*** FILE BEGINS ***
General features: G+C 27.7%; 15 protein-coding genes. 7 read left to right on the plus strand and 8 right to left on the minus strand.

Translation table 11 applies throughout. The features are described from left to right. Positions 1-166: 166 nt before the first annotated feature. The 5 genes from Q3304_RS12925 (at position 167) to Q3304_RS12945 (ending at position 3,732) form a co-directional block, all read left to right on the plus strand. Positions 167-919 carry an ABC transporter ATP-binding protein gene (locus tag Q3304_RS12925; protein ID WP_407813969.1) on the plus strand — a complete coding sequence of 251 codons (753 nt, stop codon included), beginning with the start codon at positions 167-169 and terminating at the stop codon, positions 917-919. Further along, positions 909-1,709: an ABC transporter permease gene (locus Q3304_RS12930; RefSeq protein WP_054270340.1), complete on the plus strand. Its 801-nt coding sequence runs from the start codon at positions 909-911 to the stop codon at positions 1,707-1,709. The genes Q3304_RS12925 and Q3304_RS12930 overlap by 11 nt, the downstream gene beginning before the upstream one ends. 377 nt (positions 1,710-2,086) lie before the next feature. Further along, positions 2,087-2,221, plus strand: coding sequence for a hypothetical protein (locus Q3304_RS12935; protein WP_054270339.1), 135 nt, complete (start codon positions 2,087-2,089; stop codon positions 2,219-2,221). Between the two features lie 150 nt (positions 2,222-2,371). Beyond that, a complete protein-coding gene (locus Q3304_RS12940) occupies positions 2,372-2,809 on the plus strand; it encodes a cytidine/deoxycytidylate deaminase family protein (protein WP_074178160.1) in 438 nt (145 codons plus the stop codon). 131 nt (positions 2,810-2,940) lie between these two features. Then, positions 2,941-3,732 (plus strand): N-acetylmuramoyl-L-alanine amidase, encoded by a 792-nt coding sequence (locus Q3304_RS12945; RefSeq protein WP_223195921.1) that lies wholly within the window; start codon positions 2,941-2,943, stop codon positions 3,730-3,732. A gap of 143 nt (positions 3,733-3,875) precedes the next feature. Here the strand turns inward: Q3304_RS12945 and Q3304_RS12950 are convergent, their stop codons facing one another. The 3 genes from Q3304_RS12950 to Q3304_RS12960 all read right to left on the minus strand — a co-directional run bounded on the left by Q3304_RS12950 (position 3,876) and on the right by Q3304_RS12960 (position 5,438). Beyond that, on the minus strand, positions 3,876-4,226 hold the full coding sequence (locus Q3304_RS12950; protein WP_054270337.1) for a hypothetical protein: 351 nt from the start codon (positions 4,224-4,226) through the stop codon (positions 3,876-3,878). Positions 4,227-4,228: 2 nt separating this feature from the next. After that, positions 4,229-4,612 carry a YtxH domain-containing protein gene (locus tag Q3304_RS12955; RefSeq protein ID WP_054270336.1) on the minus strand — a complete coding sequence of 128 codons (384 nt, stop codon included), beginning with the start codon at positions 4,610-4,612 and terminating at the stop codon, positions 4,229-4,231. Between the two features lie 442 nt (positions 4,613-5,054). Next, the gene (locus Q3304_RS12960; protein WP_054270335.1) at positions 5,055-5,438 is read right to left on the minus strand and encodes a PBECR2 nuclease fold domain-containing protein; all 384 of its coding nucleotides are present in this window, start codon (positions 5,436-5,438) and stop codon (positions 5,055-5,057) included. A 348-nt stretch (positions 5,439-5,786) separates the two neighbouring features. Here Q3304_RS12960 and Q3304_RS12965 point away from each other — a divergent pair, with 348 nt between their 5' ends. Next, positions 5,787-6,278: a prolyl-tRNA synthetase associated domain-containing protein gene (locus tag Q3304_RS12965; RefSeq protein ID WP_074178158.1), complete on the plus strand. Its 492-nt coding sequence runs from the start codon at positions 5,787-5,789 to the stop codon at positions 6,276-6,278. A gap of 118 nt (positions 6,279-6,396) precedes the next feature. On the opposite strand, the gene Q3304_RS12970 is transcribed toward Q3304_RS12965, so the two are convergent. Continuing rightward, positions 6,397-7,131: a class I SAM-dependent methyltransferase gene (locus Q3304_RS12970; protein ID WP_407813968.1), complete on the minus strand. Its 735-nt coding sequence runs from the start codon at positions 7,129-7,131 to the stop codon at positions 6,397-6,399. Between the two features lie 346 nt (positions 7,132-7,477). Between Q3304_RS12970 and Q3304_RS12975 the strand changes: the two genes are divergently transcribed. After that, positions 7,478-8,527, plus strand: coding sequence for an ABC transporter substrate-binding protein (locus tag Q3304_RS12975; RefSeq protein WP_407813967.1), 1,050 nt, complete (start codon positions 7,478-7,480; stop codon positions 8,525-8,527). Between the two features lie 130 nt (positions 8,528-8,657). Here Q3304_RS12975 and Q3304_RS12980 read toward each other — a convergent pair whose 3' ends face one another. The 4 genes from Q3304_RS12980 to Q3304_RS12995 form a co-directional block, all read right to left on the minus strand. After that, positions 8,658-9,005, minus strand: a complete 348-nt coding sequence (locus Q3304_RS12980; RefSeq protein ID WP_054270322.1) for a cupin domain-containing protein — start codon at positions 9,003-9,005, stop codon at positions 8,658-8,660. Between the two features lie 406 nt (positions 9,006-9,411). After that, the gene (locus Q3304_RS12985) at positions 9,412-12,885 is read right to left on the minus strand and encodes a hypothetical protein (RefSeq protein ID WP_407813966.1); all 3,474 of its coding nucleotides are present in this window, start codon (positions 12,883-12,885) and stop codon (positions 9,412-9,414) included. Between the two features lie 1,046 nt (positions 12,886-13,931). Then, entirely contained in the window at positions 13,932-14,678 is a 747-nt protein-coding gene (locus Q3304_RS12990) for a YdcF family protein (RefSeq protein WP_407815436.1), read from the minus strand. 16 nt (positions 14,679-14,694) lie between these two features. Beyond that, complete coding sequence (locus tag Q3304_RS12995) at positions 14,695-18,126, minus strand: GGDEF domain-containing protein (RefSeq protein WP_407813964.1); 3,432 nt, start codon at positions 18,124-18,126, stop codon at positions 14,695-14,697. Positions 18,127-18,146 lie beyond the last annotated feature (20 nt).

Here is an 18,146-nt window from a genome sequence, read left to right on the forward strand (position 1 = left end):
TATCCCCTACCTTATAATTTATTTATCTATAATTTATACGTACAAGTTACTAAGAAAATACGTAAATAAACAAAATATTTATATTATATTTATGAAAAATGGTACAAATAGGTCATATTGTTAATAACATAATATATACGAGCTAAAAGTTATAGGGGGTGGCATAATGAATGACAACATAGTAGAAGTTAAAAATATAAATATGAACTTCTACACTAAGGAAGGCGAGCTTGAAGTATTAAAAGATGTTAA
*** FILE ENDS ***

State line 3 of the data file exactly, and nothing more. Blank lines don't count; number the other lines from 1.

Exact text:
Here is an 18,146-nt window from a genome sequence, read left to right on the forward strand (position 1 = left end):